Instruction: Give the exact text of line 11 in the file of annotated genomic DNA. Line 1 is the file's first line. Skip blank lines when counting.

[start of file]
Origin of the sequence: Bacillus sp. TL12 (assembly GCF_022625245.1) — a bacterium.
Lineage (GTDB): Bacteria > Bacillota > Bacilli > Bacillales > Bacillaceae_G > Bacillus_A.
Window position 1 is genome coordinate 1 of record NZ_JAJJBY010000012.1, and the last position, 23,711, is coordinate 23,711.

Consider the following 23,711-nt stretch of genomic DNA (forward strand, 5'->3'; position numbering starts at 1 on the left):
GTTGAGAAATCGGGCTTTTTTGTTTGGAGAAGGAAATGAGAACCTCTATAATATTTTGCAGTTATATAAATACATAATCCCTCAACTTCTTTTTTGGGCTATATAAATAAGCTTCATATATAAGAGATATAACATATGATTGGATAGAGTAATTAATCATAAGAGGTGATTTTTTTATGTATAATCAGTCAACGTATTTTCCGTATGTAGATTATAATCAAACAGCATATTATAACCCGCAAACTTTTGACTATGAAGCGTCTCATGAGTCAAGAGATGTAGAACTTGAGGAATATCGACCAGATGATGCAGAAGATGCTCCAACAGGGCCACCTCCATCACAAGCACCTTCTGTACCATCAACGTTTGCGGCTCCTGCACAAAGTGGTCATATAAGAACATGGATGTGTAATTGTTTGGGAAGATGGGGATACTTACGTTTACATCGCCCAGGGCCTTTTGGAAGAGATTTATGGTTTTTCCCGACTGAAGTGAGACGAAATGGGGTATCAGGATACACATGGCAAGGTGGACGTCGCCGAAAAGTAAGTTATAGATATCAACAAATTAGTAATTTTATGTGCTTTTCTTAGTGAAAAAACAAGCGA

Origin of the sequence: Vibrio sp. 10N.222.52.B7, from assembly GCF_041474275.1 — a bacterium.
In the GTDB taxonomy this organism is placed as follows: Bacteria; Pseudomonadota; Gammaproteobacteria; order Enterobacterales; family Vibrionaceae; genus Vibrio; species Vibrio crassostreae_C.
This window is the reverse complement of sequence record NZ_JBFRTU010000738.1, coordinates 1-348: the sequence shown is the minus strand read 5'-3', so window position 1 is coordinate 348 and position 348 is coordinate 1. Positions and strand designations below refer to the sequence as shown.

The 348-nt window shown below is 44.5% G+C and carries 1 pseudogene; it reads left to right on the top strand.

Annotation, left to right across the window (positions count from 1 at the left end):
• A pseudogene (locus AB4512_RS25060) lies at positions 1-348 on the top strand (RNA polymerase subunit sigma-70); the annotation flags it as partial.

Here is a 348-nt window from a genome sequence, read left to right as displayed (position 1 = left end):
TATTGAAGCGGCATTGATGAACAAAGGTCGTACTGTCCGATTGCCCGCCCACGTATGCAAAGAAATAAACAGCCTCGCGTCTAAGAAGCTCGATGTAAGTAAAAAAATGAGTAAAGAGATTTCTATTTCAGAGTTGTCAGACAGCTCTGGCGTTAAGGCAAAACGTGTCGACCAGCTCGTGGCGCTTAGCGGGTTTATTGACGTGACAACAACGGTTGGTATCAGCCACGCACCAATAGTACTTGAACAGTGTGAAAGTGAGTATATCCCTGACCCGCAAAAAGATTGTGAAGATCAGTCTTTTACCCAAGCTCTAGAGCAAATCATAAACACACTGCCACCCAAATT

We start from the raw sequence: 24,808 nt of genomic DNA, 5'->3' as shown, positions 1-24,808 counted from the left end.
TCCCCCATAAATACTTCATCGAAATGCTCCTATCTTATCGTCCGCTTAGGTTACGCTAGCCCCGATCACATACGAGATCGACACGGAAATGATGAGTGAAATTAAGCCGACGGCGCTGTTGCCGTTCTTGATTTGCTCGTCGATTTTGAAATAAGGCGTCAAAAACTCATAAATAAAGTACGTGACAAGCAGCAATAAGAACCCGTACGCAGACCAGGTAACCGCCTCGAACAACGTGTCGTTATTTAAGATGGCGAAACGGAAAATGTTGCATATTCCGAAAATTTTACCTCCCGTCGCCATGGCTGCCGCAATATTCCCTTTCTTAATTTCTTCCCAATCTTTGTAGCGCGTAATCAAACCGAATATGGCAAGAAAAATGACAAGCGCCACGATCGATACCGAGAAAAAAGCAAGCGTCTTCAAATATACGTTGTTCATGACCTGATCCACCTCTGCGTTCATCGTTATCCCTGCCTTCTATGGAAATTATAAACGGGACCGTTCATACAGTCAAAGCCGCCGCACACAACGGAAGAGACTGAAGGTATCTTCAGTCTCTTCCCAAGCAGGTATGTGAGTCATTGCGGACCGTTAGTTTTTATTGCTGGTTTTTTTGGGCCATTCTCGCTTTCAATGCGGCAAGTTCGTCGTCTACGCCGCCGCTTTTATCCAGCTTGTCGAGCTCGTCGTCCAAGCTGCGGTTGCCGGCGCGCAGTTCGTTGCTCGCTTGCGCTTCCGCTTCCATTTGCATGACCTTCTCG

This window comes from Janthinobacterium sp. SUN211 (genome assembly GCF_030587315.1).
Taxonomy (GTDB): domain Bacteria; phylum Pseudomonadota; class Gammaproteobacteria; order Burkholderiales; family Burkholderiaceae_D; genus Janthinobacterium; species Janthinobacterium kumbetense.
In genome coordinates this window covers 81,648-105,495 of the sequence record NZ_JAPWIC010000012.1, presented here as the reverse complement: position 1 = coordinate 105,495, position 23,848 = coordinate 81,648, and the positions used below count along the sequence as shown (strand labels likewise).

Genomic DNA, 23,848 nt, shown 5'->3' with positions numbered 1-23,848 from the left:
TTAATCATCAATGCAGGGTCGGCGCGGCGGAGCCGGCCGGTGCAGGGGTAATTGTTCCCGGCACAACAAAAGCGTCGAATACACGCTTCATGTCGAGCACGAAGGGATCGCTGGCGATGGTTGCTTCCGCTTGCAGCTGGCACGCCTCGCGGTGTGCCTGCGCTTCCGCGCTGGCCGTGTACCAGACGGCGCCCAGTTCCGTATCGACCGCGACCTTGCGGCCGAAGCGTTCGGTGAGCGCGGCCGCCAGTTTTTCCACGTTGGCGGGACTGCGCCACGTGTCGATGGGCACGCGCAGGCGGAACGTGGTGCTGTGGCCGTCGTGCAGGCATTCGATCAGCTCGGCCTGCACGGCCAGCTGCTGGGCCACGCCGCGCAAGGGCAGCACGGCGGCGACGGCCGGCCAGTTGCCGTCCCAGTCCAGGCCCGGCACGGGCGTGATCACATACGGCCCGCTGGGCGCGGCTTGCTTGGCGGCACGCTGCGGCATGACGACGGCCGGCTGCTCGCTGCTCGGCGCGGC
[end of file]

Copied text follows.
• A pseudogene (locus AB4512_RS25060) lies at positions 1-348 on the top strand (RNA polymerase subunit sigma-70); the annotation flags it as partial.